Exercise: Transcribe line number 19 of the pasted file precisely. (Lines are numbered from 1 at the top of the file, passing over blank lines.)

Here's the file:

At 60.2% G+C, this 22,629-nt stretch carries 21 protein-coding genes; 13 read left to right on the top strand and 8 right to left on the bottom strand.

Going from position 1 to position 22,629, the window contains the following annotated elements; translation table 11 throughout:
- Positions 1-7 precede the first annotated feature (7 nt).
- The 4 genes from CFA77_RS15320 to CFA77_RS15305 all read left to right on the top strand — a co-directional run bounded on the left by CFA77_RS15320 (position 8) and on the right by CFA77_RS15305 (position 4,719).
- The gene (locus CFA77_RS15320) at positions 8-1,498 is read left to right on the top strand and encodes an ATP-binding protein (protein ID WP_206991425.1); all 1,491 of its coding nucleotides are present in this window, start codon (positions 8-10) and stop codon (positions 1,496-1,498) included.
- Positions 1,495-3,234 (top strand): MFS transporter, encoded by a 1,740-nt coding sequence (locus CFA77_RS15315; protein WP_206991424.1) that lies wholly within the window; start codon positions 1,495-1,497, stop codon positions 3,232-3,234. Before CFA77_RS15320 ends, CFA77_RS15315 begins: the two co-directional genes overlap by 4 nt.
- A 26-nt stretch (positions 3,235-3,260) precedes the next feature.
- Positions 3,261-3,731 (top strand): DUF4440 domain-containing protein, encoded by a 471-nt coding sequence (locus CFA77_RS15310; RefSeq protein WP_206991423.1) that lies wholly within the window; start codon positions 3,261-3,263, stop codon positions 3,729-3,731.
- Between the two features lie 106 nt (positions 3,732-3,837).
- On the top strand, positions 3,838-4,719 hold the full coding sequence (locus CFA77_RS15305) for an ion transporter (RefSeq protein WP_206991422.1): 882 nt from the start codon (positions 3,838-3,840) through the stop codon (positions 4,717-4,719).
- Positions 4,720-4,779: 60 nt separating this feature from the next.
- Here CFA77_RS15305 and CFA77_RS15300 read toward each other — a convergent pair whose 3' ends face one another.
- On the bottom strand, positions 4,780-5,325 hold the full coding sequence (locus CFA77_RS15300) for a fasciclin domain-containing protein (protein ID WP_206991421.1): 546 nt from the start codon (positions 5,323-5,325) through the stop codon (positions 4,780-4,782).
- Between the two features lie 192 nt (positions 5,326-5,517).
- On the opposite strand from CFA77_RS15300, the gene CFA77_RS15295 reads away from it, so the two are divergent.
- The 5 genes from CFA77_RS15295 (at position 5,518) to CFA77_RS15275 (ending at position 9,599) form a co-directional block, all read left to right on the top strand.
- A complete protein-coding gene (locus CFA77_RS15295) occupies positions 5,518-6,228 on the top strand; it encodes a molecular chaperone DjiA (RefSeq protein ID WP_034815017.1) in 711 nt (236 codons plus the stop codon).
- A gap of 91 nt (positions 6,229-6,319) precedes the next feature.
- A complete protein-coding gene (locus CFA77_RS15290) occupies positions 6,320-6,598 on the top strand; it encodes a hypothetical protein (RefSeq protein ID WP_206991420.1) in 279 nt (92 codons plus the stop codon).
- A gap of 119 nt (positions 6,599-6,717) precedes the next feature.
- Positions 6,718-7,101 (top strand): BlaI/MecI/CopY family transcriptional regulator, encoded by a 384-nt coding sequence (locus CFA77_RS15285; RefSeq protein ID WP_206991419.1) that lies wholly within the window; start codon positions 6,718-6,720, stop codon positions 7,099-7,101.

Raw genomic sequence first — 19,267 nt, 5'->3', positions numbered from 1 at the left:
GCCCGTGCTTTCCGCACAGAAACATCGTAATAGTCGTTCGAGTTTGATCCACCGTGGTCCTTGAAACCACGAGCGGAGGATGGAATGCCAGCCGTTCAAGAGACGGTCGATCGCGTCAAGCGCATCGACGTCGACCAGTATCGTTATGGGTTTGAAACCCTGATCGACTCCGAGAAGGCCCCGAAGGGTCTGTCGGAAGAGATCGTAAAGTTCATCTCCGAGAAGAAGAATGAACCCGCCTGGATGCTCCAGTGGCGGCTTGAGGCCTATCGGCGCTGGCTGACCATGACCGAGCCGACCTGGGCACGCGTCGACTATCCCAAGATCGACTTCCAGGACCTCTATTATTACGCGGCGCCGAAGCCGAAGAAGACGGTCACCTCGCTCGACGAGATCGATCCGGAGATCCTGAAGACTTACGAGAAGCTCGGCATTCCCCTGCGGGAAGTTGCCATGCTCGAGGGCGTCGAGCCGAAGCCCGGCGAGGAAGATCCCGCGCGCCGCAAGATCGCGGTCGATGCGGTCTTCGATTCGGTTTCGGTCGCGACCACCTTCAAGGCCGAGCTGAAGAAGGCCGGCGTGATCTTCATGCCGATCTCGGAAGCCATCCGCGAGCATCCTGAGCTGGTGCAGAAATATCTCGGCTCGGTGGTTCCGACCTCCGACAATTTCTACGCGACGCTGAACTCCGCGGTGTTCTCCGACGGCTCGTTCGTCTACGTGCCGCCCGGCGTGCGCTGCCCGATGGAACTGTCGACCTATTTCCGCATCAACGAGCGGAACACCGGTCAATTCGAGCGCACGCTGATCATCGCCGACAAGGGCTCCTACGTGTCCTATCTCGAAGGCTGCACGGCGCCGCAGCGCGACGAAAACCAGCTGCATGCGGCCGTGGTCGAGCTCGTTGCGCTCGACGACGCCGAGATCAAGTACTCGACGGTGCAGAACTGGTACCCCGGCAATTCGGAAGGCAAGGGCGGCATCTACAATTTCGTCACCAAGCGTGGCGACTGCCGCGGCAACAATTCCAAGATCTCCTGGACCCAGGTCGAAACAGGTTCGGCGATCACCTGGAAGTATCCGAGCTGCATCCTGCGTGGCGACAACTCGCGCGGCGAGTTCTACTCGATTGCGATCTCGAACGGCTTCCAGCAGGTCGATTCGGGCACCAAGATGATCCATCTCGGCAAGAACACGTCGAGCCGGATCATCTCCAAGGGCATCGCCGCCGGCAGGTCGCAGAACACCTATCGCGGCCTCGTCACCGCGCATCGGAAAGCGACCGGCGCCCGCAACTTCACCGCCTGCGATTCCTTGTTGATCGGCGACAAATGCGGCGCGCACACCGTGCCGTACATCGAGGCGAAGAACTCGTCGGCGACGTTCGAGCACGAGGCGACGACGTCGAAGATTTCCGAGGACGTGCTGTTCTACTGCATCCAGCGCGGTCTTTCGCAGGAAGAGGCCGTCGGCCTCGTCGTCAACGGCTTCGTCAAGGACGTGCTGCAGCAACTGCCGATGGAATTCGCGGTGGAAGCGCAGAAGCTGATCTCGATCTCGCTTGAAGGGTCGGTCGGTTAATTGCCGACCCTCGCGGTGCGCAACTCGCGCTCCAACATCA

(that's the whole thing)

- A complete protein-coding gene (locus CFA77_RS15290) occupies positions 6,320-6,598 on the top strand; it encodes a hypothetical protein (RefSeq protein ID WP_206991420.1) in 279 nt (92 codons plus the stop codon).